With two days of our trip remaining we packed up at dawn and headed to Pleasant Lake. The beaten path lead straight back the way we came down, an exhausting uphill grade that backtracked for miles. So instead, we decided to go cross country by bush-wacking up the southeastern mountain ridge. Traversing the ankle deep shale, charred logs, and brush was hair raising at times, a shot of tickling adrenaline most others. I put my mountaineering course to good use that morning by keeping my walking stick in the hand facing the downhill slope! 

Pleasant Lake was more than true to its name and once again we had this side of paradise entirely to ourselves. 

The beaches were covered in a tracks where dozens of Elk and Bear had danced. Leaping myself, I almost stepped on a 1.5 foot long brown snake sunbathing in the eroded grasses near the shore! Felled logs half submerged in the shallows provided a clean sitting place for a lunch of salame, crackers & cheese. The ever present newts feasted on our crumbs, boldly coming to the surface to nibble at Marcus's fingers as he washed the pork grease from the knife.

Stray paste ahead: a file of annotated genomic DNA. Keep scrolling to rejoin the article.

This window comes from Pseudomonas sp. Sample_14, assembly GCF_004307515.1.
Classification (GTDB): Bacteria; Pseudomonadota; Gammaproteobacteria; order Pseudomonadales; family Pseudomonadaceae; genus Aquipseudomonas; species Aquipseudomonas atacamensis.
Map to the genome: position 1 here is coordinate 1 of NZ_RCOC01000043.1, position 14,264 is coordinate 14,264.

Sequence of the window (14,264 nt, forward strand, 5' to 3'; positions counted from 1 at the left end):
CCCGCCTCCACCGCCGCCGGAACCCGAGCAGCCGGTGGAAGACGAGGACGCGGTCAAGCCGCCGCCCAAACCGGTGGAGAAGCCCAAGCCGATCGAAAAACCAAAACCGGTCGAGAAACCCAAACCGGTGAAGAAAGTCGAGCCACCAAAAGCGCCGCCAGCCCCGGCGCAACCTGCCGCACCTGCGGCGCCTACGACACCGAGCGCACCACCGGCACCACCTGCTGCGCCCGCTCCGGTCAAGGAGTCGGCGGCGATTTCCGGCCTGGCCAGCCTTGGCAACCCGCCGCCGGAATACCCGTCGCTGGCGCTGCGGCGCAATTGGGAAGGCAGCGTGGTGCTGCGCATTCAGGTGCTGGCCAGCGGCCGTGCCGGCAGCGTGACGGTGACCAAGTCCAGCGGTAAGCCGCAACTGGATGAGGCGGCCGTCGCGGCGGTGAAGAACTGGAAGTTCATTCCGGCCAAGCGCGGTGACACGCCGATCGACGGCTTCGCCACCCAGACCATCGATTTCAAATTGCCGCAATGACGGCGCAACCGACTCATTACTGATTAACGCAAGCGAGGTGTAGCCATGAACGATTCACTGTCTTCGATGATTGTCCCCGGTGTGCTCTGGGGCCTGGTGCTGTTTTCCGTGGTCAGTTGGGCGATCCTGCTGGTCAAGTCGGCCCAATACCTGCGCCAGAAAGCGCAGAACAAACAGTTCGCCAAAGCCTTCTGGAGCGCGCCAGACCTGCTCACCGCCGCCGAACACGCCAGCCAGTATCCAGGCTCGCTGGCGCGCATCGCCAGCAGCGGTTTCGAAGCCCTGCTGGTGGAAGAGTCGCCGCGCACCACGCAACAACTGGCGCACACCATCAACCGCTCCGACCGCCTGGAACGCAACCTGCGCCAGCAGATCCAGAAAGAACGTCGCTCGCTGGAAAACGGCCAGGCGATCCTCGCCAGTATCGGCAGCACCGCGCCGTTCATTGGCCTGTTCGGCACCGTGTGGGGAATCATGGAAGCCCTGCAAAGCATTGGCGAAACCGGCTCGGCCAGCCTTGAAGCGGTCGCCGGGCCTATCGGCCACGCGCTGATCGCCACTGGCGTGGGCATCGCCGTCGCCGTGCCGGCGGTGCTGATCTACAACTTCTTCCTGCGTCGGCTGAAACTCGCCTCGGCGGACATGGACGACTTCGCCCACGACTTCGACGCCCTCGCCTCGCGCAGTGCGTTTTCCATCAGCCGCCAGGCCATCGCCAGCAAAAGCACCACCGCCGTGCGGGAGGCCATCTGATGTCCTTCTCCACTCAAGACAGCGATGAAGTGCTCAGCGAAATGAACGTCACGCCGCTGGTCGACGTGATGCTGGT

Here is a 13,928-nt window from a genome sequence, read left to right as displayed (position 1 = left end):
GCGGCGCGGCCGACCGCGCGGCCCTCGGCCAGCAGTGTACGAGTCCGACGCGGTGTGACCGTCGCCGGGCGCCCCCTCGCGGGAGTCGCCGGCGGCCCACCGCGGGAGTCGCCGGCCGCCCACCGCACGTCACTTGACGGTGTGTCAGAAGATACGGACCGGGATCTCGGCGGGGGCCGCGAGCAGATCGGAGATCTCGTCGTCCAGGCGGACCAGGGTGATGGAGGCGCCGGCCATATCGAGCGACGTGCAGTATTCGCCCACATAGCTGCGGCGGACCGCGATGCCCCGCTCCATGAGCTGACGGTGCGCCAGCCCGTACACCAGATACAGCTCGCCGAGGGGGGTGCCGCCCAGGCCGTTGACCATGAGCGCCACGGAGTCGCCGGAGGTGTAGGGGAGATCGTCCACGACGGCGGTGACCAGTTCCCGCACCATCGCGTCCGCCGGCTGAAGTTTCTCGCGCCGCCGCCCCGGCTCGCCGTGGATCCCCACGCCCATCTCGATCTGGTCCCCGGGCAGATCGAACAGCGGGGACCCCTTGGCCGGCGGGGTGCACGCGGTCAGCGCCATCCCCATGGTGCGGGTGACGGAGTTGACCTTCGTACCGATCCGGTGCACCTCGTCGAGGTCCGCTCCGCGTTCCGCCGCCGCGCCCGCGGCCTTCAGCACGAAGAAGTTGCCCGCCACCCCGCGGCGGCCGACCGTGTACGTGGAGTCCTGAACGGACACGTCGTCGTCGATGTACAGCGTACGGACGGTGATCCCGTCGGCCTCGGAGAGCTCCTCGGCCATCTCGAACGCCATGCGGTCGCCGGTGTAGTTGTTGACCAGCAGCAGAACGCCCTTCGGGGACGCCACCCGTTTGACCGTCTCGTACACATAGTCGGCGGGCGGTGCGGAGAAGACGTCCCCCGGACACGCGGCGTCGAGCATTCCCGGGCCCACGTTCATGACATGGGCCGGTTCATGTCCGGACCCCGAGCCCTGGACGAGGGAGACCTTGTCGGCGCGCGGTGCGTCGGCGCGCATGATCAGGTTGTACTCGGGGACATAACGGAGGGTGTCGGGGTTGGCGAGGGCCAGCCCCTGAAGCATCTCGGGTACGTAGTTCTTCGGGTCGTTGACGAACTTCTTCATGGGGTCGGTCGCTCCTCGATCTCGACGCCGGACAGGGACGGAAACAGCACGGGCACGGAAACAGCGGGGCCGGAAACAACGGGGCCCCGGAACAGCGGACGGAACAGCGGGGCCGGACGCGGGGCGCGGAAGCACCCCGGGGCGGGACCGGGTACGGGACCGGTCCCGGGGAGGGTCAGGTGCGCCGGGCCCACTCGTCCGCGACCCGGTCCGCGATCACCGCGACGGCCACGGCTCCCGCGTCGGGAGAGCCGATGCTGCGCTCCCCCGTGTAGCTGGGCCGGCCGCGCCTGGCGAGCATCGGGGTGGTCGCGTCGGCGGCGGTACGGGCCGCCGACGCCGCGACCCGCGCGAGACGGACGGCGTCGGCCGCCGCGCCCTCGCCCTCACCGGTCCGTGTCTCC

After a refreshing midday nap we explored the eastern tip of the lake that overlooked a vast valley with a clear view of the iconic Marble Mountain peaks. This side of the lake was graced with a healing wind that rode over the ridge, across the cool water, and embraced our bodies in thanksgiving. We found a relatively flat granite ledge to sit on so I could paint and Marcus croon with his guitar. As Pleasant lake breathed into us we inhabited the energy of the wind through yoga, stretching and testing our balance against its force. Exploring back to our campsite from our valley view we stumbled upon a beautiful rock formation made entirely of white quarts crystals! After seeing the same spotted granite for days, the angular sparkle of this vein dazzled us into a collecting stupor.